Monday, December 13, 2010

A man's home is his castle

For most of us, our home is our safe haven and our one and only major investment. Most of us maintain and improve homes under our ownership because it provides safety and shelter for our families and because it is our only investment. Anything that remotely threatens the "castle" threatens the man and thus the man must defend his castle.

Fear, and particularly fear of the unknown, is a powerful emotion.

In Saturday's SP (Dec. 11/10) the report on the city's proposed policy to tackle NIMBYism says that we must remove the emotion when dealing with decisions to alter existing neighbourhoods by introducing development of anything from wind turbines to youth homes. I don't think that any policy can eliminate fear of potential negative impact to the "castle" and by extension, its occupants.

Youth homes seem to be the biggest factor in these development issues. With the daily reporting of the increase of violent youth crime, it is understandable why homeowners are reluctant to open up their neighbourhoods to recovering young offenders, even though these homes may not house these types of offenders.

The proposed policy, as reported, does not seem to contain wording that would work to alleviate the fear. When the policy states that concentration in any neighbourhood will be "discouraged" and consistency with neighbourhood "considered" it feeds the fear. Perhaps "discouraged" should be "restricted" and "considered" should be "mandated."

The "good neighbour agreements," described as voluntary pacts established to address emerging issues, do not leave the impression that any issues will actually be resolved. Perhaps a mediation process with a binding outcome would provide more comfort and acceptability.

I personally have not heard of any serious problems arising in neighbourhoods that have established these homes. Nor have I heard of a decline in property value as a result of this change to a neighbourhood.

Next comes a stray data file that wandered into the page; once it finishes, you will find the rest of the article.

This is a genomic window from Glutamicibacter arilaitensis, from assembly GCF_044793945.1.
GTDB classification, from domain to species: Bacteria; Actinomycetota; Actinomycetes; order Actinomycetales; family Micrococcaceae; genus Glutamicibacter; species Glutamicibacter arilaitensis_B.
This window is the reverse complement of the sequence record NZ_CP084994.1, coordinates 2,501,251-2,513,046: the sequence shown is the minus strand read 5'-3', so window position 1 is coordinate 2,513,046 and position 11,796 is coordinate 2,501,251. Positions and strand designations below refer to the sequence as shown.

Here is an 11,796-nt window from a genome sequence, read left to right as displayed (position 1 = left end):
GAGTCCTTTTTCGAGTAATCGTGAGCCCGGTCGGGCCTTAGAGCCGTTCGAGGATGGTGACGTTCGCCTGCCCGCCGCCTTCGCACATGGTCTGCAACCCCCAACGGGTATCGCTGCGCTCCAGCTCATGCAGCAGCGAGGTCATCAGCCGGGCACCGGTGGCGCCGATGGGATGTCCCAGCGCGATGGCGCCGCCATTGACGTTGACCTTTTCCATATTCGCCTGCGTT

Just zone all new areas to include provision for such development. If you buy your home in a neighbourhood already zoned for that purpose, then by extension you have agreed to inclusion of youth, senior care and day care homes as part of your residential make-up. There is no argument to be had or emotional decision to be made regarding zoning amendments.


  1. The residential homes listed in the SP is not 100% accurate. They did not include homes such as safe houses for youth. Pleasant Hill has the Safe House and Male YOuth Hostel. What constitutes a care home? P Hill or Riversdale is not even on the list. I echo you sentiments about the homes.

  2. I stand to be corrected, but the zoning of carehomes in new residential areas doesn't preclude the placement of additional homes in that neighbourhood outside of the zoned areas.

  3. What is you point Sean? Is it that an area could be saturated with homes by strategically placing homes around different zones?

  4. Just clarifying the record based on Elaine's last paragraph in case anyone reading might form the wrong conclusion.

    The proposed by-law changes won't limit carehomes to the pre-designated lots in new neighbourhoods. So there would still be the chance that a carehome zoning application could be made for another house in such a neighbourhood.


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